Franchises account for almost 4 percent of all Australian small businesses. Despite the sluggishness of the wider economy, Australia’s franchise sector performed well in 2016, with the Franchise Council of Australia’s (FCA) biennial survey reporting a $146 billion annual sales revenue, up from $144 billion in 2014.
Today’s franchises are eyeing off overseas markets as means for expansion. However this entrepreneurial development is still strongest close to Australian shores with New Zealand as the most favoured location for those who are franchising internationally. The FCA notes that 32% of Australian franchise brands are already undertaking international operations. This global outlook reflects the health of the sector more broadly, and indicates continued confidence in what Australian franchises have to offer in international markets.
We love our food
The most successful franchise brands reveal a love of consumables, particularly within the food services sectors. 7 of the 10 most promising franchises in Australia sit under this umbrella and the food services and accommodation category account for approximately one fifth of the franchise sector overall. Edible consumables are thriving in a relatively flat economy as consumer purchases of bigger ticket items are delayed or scaled down in budget conscious households. Innovations in food concepts, and the increasing status of café culture and of food online and in the media are also tipped as reasons why consumers are responding well to the increased variety and creativity in all things food.
The USA reflects a similar picture with 6 of their top 10 franchises also operating in this field as ranked by their growth, and financial strength and stability.
Franchises are embracing new technology as a means to operate responsively and nimbly to their customers in order to gain a competitive edge. Mobile pay and apps are the strongest customer facing technology being deployed with increasing uptake by consumers. Wearable technology such as incorporating Apple or Android pay is also an emerging trend to take note of as the Internet of Things makes it mark in Australia.
Faster processing systems, cloud computing and refining algorithms to improve back end optimisation within a company’s logistics and SEO activities are also gaining traction as franchises invest in their online profiles. As a result, this investment enhances the experience of their customers and increase brand awareness. 45 percent of franchise brands will now engage in online sales.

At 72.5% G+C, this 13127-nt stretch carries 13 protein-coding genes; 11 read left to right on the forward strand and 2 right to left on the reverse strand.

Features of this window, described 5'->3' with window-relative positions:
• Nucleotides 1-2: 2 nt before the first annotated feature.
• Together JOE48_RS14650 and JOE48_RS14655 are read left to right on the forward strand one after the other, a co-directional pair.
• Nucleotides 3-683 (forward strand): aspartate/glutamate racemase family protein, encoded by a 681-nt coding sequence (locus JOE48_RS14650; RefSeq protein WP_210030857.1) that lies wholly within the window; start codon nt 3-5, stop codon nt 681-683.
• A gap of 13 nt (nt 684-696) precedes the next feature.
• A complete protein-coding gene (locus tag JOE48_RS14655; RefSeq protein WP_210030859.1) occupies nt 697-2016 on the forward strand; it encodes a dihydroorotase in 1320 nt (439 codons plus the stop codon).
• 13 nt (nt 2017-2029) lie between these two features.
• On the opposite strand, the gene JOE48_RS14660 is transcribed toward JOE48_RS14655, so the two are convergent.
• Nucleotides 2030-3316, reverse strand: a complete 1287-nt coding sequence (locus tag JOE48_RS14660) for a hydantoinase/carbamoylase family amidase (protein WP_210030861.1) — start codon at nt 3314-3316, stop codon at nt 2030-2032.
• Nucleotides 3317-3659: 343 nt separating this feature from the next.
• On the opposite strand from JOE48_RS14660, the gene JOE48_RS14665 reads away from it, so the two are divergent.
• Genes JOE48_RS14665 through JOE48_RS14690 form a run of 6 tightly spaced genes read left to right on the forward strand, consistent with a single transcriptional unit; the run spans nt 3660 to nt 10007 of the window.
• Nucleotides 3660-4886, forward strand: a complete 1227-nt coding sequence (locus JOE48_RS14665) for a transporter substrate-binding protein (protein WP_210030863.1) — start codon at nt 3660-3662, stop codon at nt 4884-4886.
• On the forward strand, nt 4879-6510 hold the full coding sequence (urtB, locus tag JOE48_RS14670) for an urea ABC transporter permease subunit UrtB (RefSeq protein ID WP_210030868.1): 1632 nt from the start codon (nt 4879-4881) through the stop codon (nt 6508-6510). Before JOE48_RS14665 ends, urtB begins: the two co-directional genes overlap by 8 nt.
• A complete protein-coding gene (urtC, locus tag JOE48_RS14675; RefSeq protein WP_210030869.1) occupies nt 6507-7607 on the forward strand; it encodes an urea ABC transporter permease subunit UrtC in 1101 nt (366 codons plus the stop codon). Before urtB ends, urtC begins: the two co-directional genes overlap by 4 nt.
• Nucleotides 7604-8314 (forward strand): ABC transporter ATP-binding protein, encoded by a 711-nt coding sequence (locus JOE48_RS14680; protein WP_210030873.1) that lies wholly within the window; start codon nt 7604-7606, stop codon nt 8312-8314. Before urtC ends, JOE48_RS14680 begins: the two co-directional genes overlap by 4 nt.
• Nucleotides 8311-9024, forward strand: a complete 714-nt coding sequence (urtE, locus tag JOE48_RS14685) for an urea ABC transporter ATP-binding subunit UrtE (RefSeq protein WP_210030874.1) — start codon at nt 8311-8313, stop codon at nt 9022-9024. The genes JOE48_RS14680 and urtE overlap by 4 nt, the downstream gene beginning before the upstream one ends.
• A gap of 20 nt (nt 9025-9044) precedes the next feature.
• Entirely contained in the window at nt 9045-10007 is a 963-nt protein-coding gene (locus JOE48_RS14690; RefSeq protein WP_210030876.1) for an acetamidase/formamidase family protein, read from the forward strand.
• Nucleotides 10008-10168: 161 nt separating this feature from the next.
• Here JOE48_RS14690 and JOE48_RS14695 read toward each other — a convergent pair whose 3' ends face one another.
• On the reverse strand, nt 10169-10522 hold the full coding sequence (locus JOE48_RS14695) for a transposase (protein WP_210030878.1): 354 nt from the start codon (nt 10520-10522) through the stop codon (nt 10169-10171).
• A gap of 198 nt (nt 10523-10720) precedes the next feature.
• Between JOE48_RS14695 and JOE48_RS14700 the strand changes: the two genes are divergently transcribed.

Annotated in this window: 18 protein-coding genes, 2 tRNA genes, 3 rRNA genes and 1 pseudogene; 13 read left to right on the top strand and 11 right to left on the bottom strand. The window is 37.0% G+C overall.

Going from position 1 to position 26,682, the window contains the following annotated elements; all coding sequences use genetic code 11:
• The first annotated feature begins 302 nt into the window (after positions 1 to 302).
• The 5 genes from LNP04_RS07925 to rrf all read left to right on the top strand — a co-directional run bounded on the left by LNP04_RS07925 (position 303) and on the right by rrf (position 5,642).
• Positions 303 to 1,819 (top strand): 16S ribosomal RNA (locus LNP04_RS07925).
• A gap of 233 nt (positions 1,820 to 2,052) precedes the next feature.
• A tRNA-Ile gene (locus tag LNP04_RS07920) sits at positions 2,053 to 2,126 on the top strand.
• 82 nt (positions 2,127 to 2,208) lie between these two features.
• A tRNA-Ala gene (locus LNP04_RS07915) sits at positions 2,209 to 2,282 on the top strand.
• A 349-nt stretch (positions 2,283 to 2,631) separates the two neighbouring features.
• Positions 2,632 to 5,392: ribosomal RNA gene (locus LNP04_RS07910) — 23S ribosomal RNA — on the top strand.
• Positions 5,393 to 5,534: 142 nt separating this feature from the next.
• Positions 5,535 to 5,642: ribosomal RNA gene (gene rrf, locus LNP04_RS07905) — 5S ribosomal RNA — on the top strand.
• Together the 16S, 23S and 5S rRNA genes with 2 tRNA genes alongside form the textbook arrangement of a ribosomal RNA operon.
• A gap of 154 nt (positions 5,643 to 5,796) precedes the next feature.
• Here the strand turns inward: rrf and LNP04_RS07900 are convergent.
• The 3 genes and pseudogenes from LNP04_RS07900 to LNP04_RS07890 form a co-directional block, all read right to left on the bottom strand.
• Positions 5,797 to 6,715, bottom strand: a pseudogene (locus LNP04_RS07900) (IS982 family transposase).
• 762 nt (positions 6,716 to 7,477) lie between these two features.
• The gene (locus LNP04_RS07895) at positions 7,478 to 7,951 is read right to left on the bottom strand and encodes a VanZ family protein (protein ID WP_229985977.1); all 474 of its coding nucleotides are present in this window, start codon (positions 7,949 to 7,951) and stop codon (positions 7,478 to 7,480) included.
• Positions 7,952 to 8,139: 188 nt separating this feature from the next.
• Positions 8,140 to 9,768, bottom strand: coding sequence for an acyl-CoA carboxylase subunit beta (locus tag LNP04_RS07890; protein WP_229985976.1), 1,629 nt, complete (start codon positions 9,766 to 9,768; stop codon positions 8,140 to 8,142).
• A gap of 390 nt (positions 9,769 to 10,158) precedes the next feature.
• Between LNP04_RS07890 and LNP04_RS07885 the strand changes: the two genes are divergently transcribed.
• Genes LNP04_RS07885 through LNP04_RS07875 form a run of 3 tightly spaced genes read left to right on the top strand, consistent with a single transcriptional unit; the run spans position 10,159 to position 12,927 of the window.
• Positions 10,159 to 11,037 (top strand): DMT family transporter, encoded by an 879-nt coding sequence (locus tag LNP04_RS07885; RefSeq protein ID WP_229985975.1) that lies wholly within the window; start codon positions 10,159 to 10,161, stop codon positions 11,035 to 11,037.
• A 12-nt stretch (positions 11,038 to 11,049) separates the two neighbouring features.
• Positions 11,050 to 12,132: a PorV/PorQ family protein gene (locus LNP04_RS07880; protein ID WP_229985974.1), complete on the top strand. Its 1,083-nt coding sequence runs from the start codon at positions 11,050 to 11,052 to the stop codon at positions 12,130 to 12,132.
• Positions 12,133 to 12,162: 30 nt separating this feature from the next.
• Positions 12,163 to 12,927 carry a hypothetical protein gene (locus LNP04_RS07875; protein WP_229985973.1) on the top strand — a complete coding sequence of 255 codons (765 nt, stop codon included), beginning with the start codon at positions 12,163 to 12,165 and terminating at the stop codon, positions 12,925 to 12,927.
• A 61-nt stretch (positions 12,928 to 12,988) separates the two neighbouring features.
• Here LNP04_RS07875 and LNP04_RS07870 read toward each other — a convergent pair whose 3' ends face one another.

Also within the online sphere, virtual support is increasingly central to many well performing franchises. With the ability to access resources and materials 24/7, even franchises not directly engaged in online sales can benefit from technology and cloud storage capability.
A clever trend gaining popularity in this sector is to provide customers with add ons that supplement a franchise’s core business. These may include supplementary services, goods or mew approaches to engage evolving demographics in order to attract a new customer base. The synergy produced by widening the scope of a franchise can result in increased revenue or lay the foundation for future proofing your business.
This technique could range from concept development for current or predicted future needs within your market, vertical integration within your supply chain, or cross promotional initiatives to foster brand awareness.
Franchises that seek to maximise grow potential may also consider population trends, geography, spending models and wider consumer habits before expanding their repertoires.
Brand building from the inside out
Staffing in the franchise sector is also moving forward to meet the demands of a 21st century workforce. Evolving a franchise’s internal hiring processes is gaining traction in response to the changing workplace demographics of Millennials and Gen-Z employees. Next generation staff have prompted rethinks of various HR processes which franchises are taking notice of, such as faster recruiting channels, and more frequent, yet less formal, performance review processes to proactively identify issues that may prevent the retention of valuable staff.
As the sector matures in Australia, franchisees and their franchisors are also aiming to attract the social media generation to jobs in their companies by spruiking the points of difference that their businesses offer. This includes shifting the focus from non-traditional hiring procedures, and an emphasis on the workplace culture, lifestyle benefits and broader contributions of a position in job advertising.
Written by the team at AnyBusiness, a dedicated business broking site, run by specialists from the business broking field in Australia.